move in.

“A lot of residents are angry with the delays,” she said.

During her Sunday open house, she showed several apartments at 20
Pine and 15 Broad Street to her client, Thomas Addison, a composer who
owns a condo in the Parc Vendome at Columbus Circle.

Addison, 57, a real estate buff who scours Web sites for prices and
trends, dismissed one apartment for its investment potential because it
lacked a bathtub.

“I’m generally in a wait-and-see mode,” he said. “Early investors
in places like 20 Pine and 75 Wall Street are selling for what they
paid, so what does that say?”

He has also looked in the Columbus Circle area, where sales go for
around $1,500 a square foot, he said, adding that he appreciates that
resales in FiDi are going for around $1,200 to $1,300 a square foot.
While he’s attracted to the relative bargains, he said the area “lacks
critical mass.”

“Buildings Downtown need amenities because there’s such a sense of
isolation and it lacks a city vibe; I don’t want to walk out the door
at 9 p.m. onto deserted streets.”

Ryan Smagala, a broker with Homestead New York, also held an open
house at 20 Pine, where he has eight listings for investors who bought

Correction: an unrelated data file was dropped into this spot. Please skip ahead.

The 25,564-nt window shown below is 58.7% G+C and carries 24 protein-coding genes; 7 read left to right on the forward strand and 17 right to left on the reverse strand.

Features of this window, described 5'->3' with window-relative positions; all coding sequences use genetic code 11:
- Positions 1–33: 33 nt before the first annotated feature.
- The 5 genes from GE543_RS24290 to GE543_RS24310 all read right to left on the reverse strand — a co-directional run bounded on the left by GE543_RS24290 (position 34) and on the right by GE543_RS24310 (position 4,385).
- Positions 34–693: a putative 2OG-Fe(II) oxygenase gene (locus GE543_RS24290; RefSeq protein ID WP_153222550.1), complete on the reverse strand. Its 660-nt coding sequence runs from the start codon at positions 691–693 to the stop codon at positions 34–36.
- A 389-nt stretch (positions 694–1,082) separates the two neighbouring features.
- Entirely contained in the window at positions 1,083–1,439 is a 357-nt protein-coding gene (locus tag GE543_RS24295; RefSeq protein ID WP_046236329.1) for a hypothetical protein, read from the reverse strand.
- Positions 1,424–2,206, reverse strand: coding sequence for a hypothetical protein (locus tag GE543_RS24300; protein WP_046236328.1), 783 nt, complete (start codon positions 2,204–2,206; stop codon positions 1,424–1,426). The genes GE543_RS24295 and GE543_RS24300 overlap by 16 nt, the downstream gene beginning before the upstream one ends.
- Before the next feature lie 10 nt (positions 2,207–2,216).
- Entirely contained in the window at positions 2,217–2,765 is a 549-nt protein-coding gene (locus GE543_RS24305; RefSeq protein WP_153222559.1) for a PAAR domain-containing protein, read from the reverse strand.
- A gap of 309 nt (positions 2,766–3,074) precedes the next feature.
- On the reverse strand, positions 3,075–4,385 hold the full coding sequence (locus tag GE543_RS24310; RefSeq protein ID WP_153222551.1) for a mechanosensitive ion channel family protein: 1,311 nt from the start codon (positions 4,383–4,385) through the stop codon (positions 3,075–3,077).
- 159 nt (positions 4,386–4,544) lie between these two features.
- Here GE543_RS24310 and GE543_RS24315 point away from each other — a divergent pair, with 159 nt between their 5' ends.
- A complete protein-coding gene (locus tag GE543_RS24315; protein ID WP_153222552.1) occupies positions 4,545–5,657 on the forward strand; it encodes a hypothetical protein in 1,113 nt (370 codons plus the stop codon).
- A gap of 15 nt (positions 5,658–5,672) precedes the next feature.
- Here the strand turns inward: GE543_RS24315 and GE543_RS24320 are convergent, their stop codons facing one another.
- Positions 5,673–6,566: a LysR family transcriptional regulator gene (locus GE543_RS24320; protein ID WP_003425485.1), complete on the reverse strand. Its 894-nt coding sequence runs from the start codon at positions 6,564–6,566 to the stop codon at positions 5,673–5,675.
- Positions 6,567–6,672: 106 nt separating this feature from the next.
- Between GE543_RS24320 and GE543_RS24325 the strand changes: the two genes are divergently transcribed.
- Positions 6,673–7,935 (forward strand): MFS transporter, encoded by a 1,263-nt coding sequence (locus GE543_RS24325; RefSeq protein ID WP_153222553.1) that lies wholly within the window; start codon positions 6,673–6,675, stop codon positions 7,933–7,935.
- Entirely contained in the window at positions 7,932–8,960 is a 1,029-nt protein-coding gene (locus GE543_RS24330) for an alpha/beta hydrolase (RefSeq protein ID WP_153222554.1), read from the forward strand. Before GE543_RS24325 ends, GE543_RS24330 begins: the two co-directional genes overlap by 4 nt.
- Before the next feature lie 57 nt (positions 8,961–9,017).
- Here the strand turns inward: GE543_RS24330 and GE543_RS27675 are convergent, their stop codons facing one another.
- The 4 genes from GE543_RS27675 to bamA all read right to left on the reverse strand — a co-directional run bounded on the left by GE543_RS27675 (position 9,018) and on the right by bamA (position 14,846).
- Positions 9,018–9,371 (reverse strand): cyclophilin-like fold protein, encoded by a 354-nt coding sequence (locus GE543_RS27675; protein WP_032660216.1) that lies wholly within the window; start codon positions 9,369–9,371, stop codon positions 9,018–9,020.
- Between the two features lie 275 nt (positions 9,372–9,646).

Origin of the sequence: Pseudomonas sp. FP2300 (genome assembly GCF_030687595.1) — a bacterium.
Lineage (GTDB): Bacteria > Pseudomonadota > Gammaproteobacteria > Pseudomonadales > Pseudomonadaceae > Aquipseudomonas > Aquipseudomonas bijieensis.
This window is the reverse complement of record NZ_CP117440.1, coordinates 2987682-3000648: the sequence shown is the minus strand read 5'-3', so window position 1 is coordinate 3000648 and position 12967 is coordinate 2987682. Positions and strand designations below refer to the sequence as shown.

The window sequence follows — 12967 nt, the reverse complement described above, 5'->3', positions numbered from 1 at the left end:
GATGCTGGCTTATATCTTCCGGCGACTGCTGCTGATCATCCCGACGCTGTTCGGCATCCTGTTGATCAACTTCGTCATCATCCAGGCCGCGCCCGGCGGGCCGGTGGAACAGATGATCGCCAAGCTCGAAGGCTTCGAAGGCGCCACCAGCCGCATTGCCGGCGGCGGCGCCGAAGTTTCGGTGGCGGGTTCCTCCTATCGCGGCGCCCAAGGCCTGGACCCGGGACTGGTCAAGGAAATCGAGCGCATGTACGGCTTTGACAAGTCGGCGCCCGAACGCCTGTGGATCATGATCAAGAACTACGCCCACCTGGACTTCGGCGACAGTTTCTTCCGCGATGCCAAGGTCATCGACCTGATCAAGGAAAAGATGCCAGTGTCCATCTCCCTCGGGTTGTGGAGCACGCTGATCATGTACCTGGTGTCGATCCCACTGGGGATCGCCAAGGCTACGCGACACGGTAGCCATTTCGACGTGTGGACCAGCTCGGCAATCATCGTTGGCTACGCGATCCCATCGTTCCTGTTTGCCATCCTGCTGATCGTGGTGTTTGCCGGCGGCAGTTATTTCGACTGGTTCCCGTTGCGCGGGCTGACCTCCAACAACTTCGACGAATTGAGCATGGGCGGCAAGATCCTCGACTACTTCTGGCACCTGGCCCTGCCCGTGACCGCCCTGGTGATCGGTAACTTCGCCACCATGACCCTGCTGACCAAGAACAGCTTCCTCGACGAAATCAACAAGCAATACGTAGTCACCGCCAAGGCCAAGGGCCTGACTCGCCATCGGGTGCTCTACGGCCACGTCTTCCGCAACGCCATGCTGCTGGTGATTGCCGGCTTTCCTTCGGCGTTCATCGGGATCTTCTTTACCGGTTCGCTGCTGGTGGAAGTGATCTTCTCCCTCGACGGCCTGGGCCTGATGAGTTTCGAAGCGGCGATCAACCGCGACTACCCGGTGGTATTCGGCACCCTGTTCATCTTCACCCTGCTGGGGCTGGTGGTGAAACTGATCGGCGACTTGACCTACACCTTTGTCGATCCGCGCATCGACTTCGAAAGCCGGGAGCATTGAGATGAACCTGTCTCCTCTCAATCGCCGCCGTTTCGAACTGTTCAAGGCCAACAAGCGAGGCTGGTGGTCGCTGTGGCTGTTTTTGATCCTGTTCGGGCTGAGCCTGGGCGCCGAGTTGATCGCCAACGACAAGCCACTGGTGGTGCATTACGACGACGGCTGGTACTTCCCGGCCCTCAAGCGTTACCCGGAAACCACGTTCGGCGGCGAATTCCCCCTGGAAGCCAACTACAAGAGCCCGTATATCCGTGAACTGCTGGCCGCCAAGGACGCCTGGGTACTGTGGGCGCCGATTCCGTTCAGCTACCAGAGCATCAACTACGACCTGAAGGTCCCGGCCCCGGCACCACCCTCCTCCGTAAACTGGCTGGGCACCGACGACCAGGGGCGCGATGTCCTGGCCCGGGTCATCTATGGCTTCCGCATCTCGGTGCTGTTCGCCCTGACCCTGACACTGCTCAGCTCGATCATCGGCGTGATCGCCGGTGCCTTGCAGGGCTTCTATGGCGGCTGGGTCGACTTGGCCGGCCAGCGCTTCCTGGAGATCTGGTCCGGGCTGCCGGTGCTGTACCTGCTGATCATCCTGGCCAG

during the heyday of 2006 sight-unseen and are now looking to sell.

Apartment 1512, which measures 784 square feet and is listed at
$885,000, was one of those units. Long and narrow, the apartment had a
large bathroom in addition to an alcove-like space that could be used
for another bed or as an office area.

“My open house was hugely successful, though I didn’t get my first
client until a half hour before it was supposed to end,” said Smagala.
“I stayed an extra hour for seven groups of clients who showed up.”

Light traffic

At the W New York Downtown Hotel & Residences at 123 Washington
Street — which was developed by the Moinian Group and is also being
marketed by Shvo — traffic in the showroom was light until it started
to rain and people came in for refuge. Michael Monterosa, a broker with
Shvo, said he had seven walk-ins and two appointments.

Scheduled for completion in fall 2009, the building will have 217
hotel rooms and 223 condos —159 unfurnished units that have been
available for two years and 64 furnished units that have not yet been
offered for sale, he said.

Out of the 159 residential units available in the project, 30 active sales are listed on StreetEasy.com.

The sales office, located a block from the site, is on a busy corner at 90 West Street.

After visitors enter a faux ’80s club (with a bar) Monterosa leads
them to the selling floor, which has the feel of an art gallery. There,
he manipulates a cursor on an elaborate 3-D projection to highlight the